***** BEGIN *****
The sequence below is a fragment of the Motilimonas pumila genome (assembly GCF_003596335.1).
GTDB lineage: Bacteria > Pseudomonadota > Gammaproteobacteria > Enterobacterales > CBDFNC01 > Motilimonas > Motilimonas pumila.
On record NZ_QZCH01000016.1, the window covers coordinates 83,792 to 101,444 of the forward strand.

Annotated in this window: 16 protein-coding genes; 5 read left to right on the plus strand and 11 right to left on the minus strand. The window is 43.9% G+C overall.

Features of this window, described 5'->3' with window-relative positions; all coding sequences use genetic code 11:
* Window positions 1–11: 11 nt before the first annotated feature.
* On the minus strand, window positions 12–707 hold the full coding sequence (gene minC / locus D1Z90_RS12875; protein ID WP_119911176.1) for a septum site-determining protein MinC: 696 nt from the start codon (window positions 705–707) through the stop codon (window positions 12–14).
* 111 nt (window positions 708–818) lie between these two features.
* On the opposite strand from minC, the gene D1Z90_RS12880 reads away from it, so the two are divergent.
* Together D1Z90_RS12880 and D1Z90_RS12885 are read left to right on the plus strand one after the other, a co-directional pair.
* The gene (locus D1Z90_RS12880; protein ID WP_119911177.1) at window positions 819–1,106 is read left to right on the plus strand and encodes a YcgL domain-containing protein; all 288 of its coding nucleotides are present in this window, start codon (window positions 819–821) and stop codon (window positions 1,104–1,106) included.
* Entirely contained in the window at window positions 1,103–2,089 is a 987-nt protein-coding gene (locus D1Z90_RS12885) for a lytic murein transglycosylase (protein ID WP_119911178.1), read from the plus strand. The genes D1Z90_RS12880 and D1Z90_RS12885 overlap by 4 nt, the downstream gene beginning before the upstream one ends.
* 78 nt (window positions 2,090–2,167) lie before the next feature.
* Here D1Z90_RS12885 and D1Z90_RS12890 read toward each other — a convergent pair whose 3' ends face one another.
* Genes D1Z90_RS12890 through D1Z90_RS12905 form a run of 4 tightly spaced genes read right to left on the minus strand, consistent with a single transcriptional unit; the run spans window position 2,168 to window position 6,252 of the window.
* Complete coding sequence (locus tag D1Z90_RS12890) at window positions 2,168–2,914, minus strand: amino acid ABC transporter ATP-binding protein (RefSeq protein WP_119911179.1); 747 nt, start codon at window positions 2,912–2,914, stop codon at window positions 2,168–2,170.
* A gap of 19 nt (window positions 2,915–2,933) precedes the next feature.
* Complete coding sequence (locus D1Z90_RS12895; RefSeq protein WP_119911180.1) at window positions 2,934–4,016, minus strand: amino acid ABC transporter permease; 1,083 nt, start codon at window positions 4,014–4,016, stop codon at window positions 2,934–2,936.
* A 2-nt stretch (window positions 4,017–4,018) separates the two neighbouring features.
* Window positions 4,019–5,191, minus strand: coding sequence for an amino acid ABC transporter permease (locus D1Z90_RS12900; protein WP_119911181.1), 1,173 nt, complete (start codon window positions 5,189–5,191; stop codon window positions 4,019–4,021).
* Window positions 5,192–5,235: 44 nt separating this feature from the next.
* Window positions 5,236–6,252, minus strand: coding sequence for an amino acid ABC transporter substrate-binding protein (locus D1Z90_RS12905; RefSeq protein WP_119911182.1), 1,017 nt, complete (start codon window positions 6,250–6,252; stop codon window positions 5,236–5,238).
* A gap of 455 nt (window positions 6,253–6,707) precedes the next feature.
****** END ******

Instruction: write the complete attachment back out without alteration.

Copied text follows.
The sequence below is a fragment of the Motilimonas pumila genome (assembly GCF_003596335.1).
GTDB lineage: Bacteria > Pseudomonadota > Gammaproteobacteria > Enterobacterales > CBDFNC01 > Motilimonas > Motilimonas pumila.
On record NZ_QZCH01000016.1, the window covers coordinates 83,792 to 101,444 of the forward strand.

Annotated in this window: 16 protein-coding genes; 5 read left to right on the plus strand and 11 right to left on the minus strand. The window is 43.9% G+C overall.

Features of this window, described 5'->3' with window-relative positions; all coding sequences use genetic code 11:
* Window positions 1–11: 11 nt before the first annotated feature.
* On the minus strand, window positions 12–707 hold the full coding sequence (gene minC / locus D1Z90_RS12875; protein ID WP_119911176.1) for a septum site-determining protein MinC: 696 nt from the start codon (window positions 705–707) through the stop codon (window positions 12–14).
* 111 nt (window positions 708–818) lie between these two features.
* On the opposite strand from minC, the gene D1Z90_RS12880 reads away from it, so the two are divergent.
* Together D1Z90_RS12880 and D1Z90_RS12885 are read left to right on the plus strand one after the other, a co-directional pair.
* The gene (locus D1Z90_RS12880; protein ID WP_119911177.1) at window positions 819–1,106 is read left to right on the plus strand and encodes a YcgL domain-containing protein; all 288 of its coding nucleotides are present in this window, start codon (window positions 819–821) and stop codon (window positions 1,104–1,106) included.
* Entirely contained in the window at window positions 1,103–2,089 is a 987-nt protein-coding gene (locus D1Z90_RS12885) for a lytic murein transglycosylase (protein ID WP_119911178.1), read from the plus strand. The genes D1Z90_RS12880 and D1Z90_RS12885 overlap by 4 nt, the downstream gene beginning before the upstream one ends.
* 78 nt (window positions 2,090–2,167) lie before the next feature.
* Here D1Z90_RS12885 and D1Z90_RS12890 read toward each other — a convergent pair whose 3' ends face one another.
* Genes D1Z90_RS12890 through D1Z90_RS12905 form a run of 4 tightly spaced genes read right to left on the minus strand, consistent with a single transcriptional unit; the run spans window position 2,168 to window position 6,252 of the window.
* Complete coding sequence (locus tag D1Z90_RS12890) at window positions 2,168–2,914, minus strand: amino acid ABC transporter ATP-binding protein (RefSeq protein WP_119911179.1); 747 nt, start codon at window positions 2,912–2,914, stop codon at window positions 2,168–2,170.
* A gap of 19 nt (window positions 2,915–2,933) precedes the next feature.
* Complete coding sequence (locus D1Z90_RS12895; RefSeq protein WP_119911180.1) at window positions 2,934–4,016, minus strand: amino acid ABC transporter permease; 1,083 nt, start codon at window positions 4,014–4,016, stop codon at window positions 2,934–2,936.
* A 2-nt stretch (window positions 4,017–4,018) separates the two neighbouring features.
* Window positions 4,019–5,191, minus strand: coding sequence for an amino acid ABC transporter permease (locus D1Z90_RS12900; protein WP_119911181.1), 1,173 nt, complete (start codon window positions 5,189–5,191; stop codon window positions 4,019–4,021).
* Window positions 5,192–5,235: 44 nt separating this feature from the next.
* Window positions 5,236–6,252, minus strand: coding sequence for an amino acid ABC transporter substrate-binding protein (locus D1Z90_RS12905; RefSeq protein WP_119911182.1), 1,017 nt, complete (start codon window positions 6,250–6,252; stop codon window positions 5,236–5,238).
* A gap of 455 nt (window positions 6,253–6,707) precedes the next feature.